Cultural Center gears up for 5th Annual Wet Paint Padanaram, registration still available

Aug 29, 2023

At last year’s “plein air” event, an artist painted the Padanaram bridge, complete with the bridge tender in his booth. At the public gallery opening later in the day, the painting was purchased by the bridge tender’s wife, said Cultural Center President Pauline Santos. 

“Having something that’s basically one of a kind is exciting to people,” said Gallery Director Jill Law. 

Dartmouth Cultural Center is preparing for its 5th annual “Wet Paint Padanaram” plein air event Saturday, Sept. 23. Artists will need to finalize their registration, however, by Sept. 11. The event sends artists out into the community to paint their surroundings, with a focus on the natural environment. The french term “plein air” refers to painting outdoors. 

The event began as an effort to highlight the local environment and climate change’s effect on it, but Santos said the program lost that emphasis through the pandemic. To refocus on the event’s original intent, the cultural center hosted an environmental lecture series over the summer leading up to September’s painting day. 

Last year, the event had about 40 artists, but Santos said 40 artists have already registered this year, with over a week of left to go. Enrollment is limited to 75 artists. 

Artists come to the cultural center at 9 a.m. to get their canvas or paper stamped, proving that the work began that day. They then receive a map with designated public access points where they can set up for the day. At their chosen location, they set paint until finished, or until 3 p.m. The artists then come back to the cultural center at 3:30 p.m. with their artwork, and the gallery opens to the public at 4 p.m. An independent juror will select three winners, who will receive $300, $200 and $150, respectively. This year’s juror is artist and professor David Barnes.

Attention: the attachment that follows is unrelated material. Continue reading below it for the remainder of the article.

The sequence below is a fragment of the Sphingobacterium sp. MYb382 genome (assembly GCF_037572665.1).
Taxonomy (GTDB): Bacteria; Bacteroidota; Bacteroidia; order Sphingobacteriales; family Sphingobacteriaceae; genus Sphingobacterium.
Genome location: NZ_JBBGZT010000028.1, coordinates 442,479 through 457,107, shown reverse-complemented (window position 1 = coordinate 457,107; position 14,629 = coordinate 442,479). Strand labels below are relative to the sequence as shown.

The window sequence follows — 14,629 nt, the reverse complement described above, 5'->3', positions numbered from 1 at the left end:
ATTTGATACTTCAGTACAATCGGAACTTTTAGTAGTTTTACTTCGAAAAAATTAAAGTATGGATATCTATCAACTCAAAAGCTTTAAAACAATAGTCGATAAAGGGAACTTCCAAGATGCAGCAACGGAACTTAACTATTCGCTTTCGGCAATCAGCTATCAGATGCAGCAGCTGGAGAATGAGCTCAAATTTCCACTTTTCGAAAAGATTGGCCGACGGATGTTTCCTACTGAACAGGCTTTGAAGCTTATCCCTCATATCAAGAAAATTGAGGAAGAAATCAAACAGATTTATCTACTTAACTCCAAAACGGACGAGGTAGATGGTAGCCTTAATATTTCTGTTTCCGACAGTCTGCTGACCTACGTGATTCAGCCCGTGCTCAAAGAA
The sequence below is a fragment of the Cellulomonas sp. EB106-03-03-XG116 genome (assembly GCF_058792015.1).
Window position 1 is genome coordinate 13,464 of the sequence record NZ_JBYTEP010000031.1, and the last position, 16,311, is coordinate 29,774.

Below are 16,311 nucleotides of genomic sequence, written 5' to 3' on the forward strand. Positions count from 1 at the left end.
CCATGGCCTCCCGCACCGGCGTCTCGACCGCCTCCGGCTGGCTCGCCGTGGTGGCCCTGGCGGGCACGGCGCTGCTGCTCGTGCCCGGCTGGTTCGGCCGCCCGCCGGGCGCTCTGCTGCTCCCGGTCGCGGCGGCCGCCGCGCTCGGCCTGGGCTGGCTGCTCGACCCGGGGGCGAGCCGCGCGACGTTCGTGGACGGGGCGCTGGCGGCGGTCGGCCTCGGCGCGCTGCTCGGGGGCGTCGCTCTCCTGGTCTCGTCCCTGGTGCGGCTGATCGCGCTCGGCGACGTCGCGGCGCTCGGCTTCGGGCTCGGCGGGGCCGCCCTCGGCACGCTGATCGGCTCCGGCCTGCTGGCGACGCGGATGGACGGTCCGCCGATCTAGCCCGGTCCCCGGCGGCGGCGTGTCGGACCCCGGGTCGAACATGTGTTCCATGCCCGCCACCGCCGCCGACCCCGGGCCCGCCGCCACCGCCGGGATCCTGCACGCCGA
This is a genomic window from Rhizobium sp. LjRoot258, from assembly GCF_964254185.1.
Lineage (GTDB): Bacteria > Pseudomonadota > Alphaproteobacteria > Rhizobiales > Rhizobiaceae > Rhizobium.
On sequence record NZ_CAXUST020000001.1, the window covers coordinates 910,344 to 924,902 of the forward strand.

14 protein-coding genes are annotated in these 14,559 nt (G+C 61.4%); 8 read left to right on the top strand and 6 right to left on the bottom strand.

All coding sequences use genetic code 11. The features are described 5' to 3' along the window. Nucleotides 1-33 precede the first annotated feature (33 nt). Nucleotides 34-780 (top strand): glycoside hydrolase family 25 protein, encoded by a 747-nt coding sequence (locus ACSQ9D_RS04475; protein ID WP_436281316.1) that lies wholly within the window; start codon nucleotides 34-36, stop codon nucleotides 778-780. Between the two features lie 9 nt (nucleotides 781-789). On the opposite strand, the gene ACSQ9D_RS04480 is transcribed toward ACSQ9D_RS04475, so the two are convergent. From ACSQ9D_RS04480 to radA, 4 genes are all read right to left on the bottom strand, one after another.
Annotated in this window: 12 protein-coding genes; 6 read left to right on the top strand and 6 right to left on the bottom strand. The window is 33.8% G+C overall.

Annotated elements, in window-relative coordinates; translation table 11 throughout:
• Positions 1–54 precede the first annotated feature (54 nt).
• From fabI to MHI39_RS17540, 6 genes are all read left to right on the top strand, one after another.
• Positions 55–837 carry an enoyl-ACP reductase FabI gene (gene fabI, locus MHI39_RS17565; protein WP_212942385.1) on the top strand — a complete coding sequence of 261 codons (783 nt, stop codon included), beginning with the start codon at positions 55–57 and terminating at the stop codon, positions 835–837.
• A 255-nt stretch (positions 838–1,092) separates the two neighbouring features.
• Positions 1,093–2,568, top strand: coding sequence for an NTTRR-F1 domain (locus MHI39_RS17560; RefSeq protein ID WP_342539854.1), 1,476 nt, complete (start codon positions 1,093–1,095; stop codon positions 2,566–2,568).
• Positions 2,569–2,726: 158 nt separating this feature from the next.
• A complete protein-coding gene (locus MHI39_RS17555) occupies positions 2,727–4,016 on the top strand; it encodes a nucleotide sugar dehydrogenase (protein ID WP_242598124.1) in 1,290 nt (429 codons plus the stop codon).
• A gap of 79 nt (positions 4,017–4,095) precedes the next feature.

Law started the event in 2019, and said it’s become bigger and bigger every year. She paints as well every year, but usually gets outside to her spot a bit later in the day because of her organizing responsibilities. 

“You’re in the atmosphere,” Law said. “You’re actually there and the light is changing constantly. You start at 9:30 in the morning, by 11:00, the light has changed completely.”

The public has an opportunity to purchase the artwork directly from the artist at the gallery. At last year’s plein air event, about a dozen artworks sold out of 40 or so artists. 

Because artists are painting outside in public, the event also gives some visibility to local artists and the Dartmouth Cultural Center. Community members will frequently stop by to talk to artists and ask what they’re painting, Law said. 

“You get a lot of people who are walking through the village at that time of day,” Law said. “It’s so nice to engage with the public as they come by … it’s a nice community feeling.”

That community feeling is important for a spread-out town like Dartmouth, Law said. 

“When we have something like this, and people come around and see 15 or 20 people painting outside on Smith Neck Road, it’s a very cultural feeling,” Law said. “It’s like yeah. we do have this kind of culture in town, it’s not just shops and economics.”

Artists can head to to sign up.